Friendship in a Lonely World

Day 1 of 5 • This day’s reading


Columnist E. J. Dionne Jr. tells of a conversation Marc Dunkelman had twenty years ago with his grandfather, a retired salesman. They talked about how to find the best restaurants in an unfamiliar city. Marc was excited about a new app that would make it easy for people to find the best places to eat and that would even show them which restaurants were nearby. But his grandfather was not as eager to embrace this new technology. He said that whenever he went on a sales trip to a new place he would look for a “friendly looking stranger” and ask him to recommend a good place to eat. In the process this stranger would often become a new friend and someone that he would see when he returned to the city. “That’s how I got to understand the world—by talking to strangers,” the older man said. “With all these fancy technologies you’re talking about, how are people going to get to know one another? You ask me, I think it’s going to make everyone lonely.”

I think he’s right. We have all the technology that should make it easier for us to reach out to one another, but we’re not really touching one another. We may be “connected,” but we’re lonely, we’re isolated from each other, and we’ve become afraid of each other. That fear has produced acts of violence that are becoming all too common.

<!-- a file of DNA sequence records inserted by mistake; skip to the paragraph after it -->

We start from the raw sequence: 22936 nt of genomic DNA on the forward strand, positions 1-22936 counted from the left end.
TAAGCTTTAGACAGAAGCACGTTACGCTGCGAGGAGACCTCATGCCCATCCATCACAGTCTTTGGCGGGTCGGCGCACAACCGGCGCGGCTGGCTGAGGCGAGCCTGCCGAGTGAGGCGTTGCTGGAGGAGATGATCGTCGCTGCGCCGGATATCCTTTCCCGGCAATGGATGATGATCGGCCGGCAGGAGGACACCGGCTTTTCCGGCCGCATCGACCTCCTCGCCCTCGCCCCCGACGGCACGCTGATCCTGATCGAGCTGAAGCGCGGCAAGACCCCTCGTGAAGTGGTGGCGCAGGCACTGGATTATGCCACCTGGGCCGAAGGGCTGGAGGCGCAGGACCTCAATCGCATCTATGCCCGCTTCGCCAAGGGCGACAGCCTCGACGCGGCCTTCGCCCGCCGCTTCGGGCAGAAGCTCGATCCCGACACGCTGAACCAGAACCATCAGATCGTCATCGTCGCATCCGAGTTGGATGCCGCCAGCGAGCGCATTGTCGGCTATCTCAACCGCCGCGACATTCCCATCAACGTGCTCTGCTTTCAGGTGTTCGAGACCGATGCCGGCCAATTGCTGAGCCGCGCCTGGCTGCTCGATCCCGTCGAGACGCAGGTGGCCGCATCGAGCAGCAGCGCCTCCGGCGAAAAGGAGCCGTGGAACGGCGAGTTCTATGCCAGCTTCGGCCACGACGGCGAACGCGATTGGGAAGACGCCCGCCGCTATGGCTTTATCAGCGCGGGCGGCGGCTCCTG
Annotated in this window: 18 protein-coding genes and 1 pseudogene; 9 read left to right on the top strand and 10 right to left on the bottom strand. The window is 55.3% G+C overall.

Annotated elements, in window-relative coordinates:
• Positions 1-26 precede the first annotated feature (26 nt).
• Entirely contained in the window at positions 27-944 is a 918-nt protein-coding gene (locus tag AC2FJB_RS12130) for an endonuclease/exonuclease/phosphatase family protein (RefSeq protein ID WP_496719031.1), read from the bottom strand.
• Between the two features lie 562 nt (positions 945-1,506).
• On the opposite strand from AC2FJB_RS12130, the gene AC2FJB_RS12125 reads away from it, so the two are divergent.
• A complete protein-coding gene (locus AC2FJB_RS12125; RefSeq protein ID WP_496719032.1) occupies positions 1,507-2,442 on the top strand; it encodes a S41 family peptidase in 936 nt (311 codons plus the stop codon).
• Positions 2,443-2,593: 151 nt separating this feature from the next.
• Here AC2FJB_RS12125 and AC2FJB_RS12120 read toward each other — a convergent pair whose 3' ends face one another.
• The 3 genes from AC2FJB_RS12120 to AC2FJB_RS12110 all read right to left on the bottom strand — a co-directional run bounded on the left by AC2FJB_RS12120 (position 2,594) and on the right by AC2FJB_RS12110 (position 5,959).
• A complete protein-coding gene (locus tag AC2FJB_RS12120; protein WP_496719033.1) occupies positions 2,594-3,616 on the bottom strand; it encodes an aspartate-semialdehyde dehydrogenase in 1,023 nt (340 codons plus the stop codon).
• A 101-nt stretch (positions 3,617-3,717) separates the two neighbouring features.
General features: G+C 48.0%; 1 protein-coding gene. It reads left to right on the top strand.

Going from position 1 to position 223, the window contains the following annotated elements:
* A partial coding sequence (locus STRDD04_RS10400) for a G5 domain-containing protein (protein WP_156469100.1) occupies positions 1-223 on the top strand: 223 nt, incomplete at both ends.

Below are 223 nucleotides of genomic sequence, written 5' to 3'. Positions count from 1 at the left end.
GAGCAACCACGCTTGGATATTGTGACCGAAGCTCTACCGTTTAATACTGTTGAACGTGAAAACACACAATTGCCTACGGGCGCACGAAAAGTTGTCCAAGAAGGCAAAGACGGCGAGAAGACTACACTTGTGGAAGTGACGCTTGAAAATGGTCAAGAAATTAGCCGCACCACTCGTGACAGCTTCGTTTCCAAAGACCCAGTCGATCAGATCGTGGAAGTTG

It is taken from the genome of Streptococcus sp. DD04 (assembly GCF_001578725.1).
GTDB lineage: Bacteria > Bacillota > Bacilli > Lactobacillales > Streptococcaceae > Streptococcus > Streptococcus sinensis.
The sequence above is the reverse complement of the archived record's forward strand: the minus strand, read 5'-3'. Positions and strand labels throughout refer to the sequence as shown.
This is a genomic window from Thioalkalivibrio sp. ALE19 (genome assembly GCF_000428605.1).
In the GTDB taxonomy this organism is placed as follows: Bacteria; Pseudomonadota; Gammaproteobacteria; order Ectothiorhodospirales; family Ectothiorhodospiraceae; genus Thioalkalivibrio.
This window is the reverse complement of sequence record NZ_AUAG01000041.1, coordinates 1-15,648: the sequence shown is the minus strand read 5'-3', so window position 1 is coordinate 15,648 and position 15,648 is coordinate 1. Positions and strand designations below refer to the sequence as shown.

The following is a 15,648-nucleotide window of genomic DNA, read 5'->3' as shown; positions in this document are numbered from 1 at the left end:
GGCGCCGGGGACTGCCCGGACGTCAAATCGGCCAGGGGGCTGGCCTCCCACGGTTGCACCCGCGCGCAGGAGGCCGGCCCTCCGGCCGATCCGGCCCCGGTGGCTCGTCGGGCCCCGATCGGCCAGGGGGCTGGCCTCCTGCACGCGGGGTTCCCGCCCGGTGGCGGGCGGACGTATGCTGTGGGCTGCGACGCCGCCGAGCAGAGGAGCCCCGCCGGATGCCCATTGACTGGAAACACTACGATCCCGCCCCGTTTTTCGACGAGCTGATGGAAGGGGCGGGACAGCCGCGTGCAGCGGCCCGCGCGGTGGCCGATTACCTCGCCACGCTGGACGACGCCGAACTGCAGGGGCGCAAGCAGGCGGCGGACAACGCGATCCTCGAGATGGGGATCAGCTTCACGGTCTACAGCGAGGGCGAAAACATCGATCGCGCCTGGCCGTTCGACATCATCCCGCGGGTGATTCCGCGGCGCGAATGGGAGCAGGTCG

Loneliness has been called “one of the greatest public health challenges of our time.” The prime minister of England has even appointed a minister of loneliness to address the problem. In the United States, the American Association of Retired Persons (AARP) did research on adults who are forty-five years and older. They discovered that one-third of them are lonely. There’s an epidemic of loneliness and friendlessness. And this epidemic has serious public health consequences. Research has shown that loneliness and isolation are just as bad for our health as smoking fifteen cigarettes a day and can speed up the advance of Alzheimer’s disease.

So friendlessness, loneliness, and isolation do damage to our bodies, to our minds—and to our souls. And it’s the impact on our souls that this book addresses. I want to talk about friendship at the soul level. I think that’s the kind of friendship that God intended for us to have: with Him and with others. 

The author of Proverbs 18:24 knew how dangerous a lack of true friendship was. Friends are needed to help share the load of this life and lift us up when we are weak.

That’s the only kind of friendship that will heal our soul wound and help us fix this ethnic problem. I like these two definitions of friendship. The first comes from a theological wordbook, and the second comes from the Native American culture:

 “Friendship is a reciprocal relationship characterized by intimacy, faithfulness, trust, unmotivated kindness, and service.”

Friend: “One-who-carries-my-sorrows-on-his-back.”

 That’s what friendship is. It’s being able to hook up with someone and walk through life together. It’s trusting in and caring for one another at a deep heart level. It’s helping one another carry the sorrows of life.